Funny I should mention that. I am also on the lookout for a silenced screenwriter who penned a knockout screenplay about South Australia’s controversial (bleep!) Government era. The mystery writer was brought to my attention in 2014 by an old school filmmaker at a networking do in Adelaide, although his name was never mentioned.
The screenplay allegedly rocked the establishment to the core, resulting in the writer being threatened with serious legal action (and probably gaol time) if the proposed film was ever produced. Given that Adelaide has a penchant for gaoling innocent local folk, it’s fortunate that the writer not only bypassed the slammer but got out of the scandal alive. Phew! They sure don’t like true stories being told in that there great southern land.
I suggested that we track down the writer and urge him to resurrect his screenplay. To my surprise, I was met with an indignant response from the filmmaker that went something like this:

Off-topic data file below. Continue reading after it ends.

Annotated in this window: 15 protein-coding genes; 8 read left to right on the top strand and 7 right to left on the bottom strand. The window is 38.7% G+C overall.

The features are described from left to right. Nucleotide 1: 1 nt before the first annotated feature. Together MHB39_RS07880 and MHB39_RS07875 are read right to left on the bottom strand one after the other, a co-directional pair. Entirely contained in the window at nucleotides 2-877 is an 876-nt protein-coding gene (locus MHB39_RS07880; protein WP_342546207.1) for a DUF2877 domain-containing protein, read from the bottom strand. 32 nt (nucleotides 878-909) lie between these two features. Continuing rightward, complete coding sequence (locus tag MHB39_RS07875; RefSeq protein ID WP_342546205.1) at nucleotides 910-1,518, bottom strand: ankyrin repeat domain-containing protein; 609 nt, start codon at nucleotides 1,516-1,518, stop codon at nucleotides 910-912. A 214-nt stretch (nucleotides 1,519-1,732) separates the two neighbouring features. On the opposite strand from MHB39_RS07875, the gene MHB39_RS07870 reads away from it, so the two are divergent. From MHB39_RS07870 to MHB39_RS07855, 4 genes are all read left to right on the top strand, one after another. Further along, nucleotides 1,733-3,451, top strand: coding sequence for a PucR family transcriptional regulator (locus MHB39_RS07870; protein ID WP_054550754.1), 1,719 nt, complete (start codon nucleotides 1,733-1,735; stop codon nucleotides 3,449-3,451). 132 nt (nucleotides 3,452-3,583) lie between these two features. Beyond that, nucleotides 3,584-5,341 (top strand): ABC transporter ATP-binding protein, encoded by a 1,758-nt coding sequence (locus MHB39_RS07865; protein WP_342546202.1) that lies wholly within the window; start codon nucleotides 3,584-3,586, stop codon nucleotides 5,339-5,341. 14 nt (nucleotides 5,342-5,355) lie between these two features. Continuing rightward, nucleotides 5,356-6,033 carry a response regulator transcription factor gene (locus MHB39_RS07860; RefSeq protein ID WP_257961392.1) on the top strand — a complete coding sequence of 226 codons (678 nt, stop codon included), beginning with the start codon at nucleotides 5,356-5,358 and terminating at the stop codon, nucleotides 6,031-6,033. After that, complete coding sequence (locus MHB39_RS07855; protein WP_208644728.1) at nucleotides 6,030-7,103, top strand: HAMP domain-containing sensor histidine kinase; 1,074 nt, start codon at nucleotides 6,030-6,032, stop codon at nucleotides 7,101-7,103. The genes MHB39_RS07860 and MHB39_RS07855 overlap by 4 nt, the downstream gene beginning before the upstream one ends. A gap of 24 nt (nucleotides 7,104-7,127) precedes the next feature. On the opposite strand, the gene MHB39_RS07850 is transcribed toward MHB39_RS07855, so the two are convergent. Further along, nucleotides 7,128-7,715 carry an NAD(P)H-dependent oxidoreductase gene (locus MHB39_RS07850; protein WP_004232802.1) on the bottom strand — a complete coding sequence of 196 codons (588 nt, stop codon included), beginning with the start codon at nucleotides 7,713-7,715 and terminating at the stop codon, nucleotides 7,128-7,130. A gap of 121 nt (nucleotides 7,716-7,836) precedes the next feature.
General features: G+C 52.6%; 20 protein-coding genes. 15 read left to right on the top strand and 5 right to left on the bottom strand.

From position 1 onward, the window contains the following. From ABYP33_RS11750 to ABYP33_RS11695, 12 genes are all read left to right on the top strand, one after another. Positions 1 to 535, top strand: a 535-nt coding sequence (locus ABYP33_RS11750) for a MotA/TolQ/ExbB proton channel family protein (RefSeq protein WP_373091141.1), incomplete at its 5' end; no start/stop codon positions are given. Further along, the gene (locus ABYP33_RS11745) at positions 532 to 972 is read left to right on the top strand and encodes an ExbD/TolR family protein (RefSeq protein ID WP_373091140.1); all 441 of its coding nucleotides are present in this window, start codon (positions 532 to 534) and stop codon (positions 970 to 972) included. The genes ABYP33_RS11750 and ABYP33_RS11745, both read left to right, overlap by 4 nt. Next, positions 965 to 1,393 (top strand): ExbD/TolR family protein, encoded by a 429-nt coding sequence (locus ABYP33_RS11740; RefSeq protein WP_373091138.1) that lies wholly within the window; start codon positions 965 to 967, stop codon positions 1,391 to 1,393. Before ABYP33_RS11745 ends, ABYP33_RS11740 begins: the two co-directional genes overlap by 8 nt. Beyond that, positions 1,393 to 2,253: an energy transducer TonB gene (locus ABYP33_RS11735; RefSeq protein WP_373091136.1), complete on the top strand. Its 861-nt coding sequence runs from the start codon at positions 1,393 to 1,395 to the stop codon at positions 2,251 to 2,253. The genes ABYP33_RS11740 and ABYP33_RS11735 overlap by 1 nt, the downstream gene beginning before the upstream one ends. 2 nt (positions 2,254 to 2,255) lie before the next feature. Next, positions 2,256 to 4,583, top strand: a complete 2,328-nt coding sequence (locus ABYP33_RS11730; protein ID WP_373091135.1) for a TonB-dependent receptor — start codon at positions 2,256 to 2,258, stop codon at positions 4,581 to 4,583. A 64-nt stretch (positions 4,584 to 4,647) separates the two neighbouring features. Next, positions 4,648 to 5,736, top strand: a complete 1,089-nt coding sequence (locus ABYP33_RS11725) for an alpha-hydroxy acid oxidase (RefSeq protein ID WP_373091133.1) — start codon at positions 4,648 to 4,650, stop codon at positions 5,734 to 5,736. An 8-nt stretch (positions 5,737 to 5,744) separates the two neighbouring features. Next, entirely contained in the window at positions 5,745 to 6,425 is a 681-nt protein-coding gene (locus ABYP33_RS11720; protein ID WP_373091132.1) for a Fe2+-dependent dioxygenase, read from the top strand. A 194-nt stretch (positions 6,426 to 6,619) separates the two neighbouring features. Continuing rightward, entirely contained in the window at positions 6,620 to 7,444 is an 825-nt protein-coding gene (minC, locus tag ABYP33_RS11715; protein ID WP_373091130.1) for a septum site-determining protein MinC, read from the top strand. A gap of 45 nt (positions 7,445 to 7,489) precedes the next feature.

‘Oh no. South Australians aren’t interested in historical truth. It wouldn’t do them any good to see a film about the (bleep!) era. They would rather mind their own business and pretend it didn’t happen.’
And that was the end of that conversation.
This Makes ‘Don’s Party’ Look Like A Tea Party
In closing, now that increasing numbers of child abuse victims are emerging from the shadows to share their harrowing stories in the public domain, I hope the mystery South Australian screenwriter comes out of his hidey-hole if he is still on this earth. And if the establishment has another hissy fit, let them. Every writer has the right to write the truth. Lest we forget.